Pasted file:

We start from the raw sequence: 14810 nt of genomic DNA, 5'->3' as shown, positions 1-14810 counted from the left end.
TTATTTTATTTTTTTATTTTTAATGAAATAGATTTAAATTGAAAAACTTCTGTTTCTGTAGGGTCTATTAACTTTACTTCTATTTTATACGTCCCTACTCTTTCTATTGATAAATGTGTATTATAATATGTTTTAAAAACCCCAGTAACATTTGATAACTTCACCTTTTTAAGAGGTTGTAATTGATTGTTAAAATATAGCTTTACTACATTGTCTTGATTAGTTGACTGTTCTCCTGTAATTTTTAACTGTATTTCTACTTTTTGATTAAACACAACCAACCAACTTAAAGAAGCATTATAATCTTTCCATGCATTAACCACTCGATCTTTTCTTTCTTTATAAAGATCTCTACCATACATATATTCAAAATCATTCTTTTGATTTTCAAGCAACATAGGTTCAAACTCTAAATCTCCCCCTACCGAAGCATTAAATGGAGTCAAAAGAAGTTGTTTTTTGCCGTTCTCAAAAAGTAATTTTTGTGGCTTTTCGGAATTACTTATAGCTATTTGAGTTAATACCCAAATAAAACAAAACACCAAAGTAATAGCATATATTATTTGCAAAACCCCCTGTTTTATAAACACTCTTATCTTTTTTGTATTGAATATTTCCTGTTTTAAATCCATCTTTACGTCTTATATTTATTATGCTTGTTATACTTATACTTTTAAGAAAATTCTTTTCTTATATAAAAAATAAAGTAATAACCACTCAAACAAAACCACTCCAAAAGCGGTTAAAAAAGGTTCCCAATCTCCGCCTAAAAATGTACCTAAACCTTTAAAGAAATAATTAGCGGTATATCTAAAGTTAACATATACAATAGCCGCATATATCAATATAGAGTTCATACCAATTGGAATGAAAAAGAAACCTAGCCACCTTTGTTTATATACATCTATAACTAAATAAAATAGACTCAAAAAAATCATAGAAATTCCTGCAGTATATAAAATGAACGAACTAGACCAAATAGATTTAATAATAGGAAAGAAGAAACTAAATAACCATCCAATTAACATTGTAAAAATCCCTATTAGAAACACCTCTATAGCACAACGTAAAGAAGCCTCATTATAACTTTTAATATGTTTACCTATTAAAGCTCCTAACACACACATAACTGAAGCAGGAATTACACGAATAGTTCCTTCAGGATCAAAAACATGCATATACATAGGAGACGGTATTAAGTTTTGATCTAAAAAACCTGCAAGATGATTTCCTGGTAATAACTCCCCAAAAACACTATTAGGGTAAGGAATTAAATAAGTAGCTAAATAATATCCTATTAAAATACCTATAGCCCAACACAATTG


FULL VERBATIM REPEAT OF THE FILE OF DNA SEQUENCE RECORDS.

We start from the raw sequence: 14810 nt of genomic DNA, 5'->3' as shown, positions 1-14810 counted from the left end.
TTATTTTATTTTTTTATTTTTAATGAAATAGATTTAAATTGAAAAACTTCTGTTTCTGTAGGGTCTATTAACTTTACTTCTATTTTATACGTCCCTACTCTTTCTATTGATAAATGTGTATTATAATATGTTTTAAAAACCCCAGTAACATTTGATAACTTCACCTTTTTAAGAGGTTGTAATTGATTGTTAAAATATAGCTTTACTACATTGTCTTGATTAGTTGACTGTTCTCCTGTAATTTTTAACTGTATTTCTACTTTTTGATTAAACACAACCAACCAACTTAAAGAAGCATTATAATCTTTCCATGCATTAACCACTCGATCTTTTCTTTCTTTATAAAGATCTCTACCATACATATATTCAAAATCATTCTTTTGATTTTCAAGCAACATAGGTTCAAACTCTAAATCTCCCCCTACCGAAGCATTAAATGGAGTCAAAAGAAGTTGTTTTTTGCCGTTCTCAAAAAGTAATTTTTGTGGCTTTTCGGAATTACTTATAGCTATTTGAGTTAATACCCAAATAAAACAAAACACCAAAGTAATAGCATATATTATTTGCAAAACCCCCTGTTTTATAAACACTCTTATCTTTTTTGTATTGAATATTTCCTGTTTTAAATCCATCTTTACGTCTTATATTTATTATGCTTGTTATACTTATACTTTTAAGAAAATTCTTTTCTTATATAAAAAATAAAGTAATAACCACTCAAACAAAACCACTCCAAAAGCGGTTAAAAAAGGTTCCCAATCTCCGCCTAAAAATGTACCTAAACCTTTAAAGAAATAATTAGCGGTATATCTAAAGTTAACATATACAATAGCCGCATATATCAATATAGAGTTCATACCAATTGGAATGAAAAAGAAACCTAGCCACCTTTGTTTATATACATCTATAACTAAATAAAATAGACTCAAAAAAATCATAGAAATTCCTGCAGTATATAAAATGAACGAACTAGACCAAATAGATTTAATAATAGGAAAGAAGAAACTAAATAACCATCCAATTAACATTGTAAAAATCCCTATTAGAAACACCTCTATAGCACAACGTAAAGAAGCCTCATTATAACTTTTAATATGTTTACCTATTAAAGCTCCTAACACACACATAACTGAAGCAGGAATTACACGAATAGTTCCTTCAGGATCAAAAACATGCATATACATAGGAGACGGTATTAAGTTTTGATCTAAAAAACCTGCAAGATGATTTCCTGGTAATAACTCCCCAAAAACACTATTAGGGTAAGGAATTAAATAAGTAGCTAAATAATATCCTATTAAAATACCTATAGCCCAACACAATTG